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World Heritage

Updated
13 Dec 2006


Cornish mining is renown worldwide. Alongside the mining industry there evolved an industry manufacturing specialised mining equipment. Holman’s founder, Nicholas Holman started a boiler works in 1801

Rock Drills

1881-The brothers John Henry and James Miners Holman, had taken over running the business from their father John. They were offered the designs of a new rock drill by a James McCulloch. the brothers filed a joint patent with McCulloch, and began to manufacture the new drill. It became known as the Cornish Rock Drill, and achieved great commercial success.

1882-The rock drill was at work at Dolcoath, Tincroft, East Pool, South Crofty, at Falmouth Docks and in mines in South Wales.The demand grew rapidly.

1896-More than 1,000 Cornish rock drills were in use on The South African Rand alone. By the turn of the century the number had doubled. Most of these drills came from Holman in Camborne.

1910-The company took first and third prizes in a World Rock Drilling Contest, sponsored by the South African Chamber of Commerce.

Later, the Holman Silver 303 Airleg was used all over the world for mine development.

The first successful drills were the piston type, or "reciprocators." The drill steel piston and chuck moved together and reciprocated. In Leyner's hammer drill the steel was held loosely in a chuck attached to the cylinder itself, while the piston inside the cylinder reciprocated, striking blows on the blunt end of the drill steel. The hammer drill was lighter, speedier, and used less air than the reciprocating drill.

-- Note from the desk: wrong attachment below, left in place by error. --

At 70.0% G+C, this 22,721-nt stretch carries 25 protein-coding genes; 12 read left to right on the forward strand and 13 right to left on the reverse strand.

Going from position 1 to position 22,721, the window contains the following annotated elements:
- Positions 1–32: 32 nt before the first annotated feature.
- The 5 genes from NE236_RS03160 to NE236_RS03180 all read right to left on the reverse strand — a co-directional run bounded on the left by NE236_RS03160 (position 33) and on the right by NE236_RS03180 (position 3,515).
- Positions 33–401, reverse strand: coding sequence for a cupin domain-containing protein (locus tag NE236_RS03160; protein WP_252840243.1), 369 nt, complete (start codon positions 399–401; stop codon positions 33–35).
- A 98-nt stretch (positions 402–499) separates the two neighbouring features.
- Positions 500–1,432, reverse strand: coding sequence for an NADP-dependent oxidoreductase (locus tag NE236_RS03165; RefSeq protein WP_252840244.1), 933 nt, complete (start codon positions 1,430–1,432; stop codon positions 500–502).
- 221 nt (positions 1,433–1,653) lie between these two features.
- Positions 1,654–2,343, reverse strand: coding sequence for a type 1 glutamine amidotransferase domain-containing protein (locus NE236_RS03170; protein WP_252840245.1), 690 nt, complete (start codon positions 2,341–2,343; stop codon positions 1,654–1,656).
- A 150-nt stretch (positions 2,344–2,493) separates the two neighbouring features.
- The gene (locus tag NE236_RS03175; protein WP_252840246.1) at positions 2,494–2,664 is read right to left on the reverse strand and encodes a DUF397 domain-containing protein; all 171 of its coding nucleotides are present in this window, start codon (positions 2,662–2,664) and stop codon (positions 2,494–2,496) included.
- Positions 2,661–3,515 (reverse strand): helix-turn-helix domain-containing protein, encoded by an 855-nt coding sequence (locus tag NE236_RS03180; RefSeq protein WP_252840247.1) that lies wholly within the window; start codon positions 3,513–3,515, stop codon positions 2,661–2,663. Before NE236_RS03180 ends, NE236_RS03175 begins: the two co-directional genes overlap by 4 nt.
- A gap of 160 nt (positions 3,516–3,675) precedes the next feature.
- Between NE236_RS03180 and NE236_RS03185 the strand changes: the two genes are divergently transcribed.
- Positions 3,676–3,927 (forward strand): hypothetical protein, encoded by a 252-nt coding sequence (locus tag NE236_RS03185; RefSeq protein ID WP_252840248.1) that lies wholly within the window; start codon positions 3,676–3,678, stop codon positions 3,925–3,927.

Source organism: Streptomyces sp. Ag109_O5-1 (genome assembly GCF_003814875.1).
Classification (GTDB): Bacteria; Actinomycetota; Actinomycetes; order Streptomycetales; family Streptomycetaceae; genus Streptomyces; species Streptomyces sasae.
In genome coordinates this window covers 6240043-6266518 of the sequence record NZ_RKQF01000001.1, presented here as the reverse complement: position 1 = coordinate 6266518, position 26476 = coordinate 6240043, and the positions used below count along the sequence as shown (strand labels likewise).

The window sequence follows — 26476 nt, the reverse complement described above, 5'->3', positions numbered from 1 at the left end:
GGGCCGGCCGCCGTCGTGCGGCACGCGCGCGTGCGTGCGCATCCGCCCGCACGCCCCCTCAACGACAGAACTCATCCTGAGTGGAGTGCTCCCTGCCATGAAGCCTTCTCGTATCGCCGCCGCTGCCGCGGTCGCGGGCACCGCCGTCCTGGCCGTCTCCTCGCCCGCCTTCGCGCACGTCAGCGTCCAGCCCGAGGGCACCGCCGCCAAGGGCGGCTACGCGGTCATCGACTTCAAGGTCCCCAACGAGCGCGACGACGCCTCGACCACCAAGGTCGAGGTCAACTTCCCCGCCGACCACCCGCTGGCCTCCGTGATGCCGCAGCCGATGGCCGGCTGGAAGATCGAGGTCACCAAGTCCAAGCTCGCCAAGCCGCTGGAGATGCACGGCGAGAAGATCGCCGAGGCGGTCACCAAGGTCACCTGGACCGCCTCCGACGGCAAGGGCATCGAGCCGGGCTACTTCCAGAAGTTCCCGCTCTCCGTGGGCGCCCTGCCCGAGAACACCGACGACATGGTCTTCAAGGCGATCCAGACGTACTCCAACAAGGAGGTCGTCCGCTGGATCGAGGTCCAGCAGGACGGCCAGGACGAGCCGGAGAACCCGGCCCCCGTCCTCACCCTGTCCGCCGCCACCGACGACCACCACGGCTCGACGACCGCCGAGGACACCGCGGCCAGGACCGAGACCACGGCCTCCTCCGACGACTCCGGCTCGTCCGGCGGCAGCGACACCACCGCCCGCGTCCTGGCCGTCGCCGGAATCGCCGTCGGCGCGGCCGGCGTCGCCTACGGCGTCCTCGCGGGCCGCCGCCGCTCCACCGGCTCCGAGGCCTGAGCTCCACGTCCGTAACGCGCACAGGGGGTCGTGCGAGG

Leyners earlier drills used a blast of air blown through a hollowed or channelled drill steel to keep the drill holes clear of rock chippings: these drills, however, raised too much dust. To overcome this Leyner introduced water along the drill together with the blast of air. This machine soon ousted the previous one, and was taken up by the Holman factory on a large scale.


Compressors

Holman began to manufacture compressors. The first "Cornish" compressors were built to designs adapted from existing steam engines.

1894-Holman manufactured the largest compressor plant ever used in Cornwall. Installed at Carn Brea Mine.

1959-Holman introduced the Rotair, Britain's first single stage oil flooded rotary screw compressor.

1964-Launched Britains first range of portable compressors.

1968-A merger took place with Broom and Wade to form CompAir- the International Compressed Air Corporation Ltd.

By May 2003 "Portable Compressor manufacturer CompAir, which employs 184 people in West Cornwall, announced earlier this month that increasing international competition meant it was intending to close its Camborne operation by September. It has begun a 90-day consultation period with staff. "


The above was copied from the “Calling Cornwall” web site drawn from Clive Carter’s book “Cornish Engineering” and from the Soskernow web site.



Little now remains of the Holman factories which used to dominate Camborne. This building is still extant adjacent to Camborne Railway Station. (photo is pre 1920)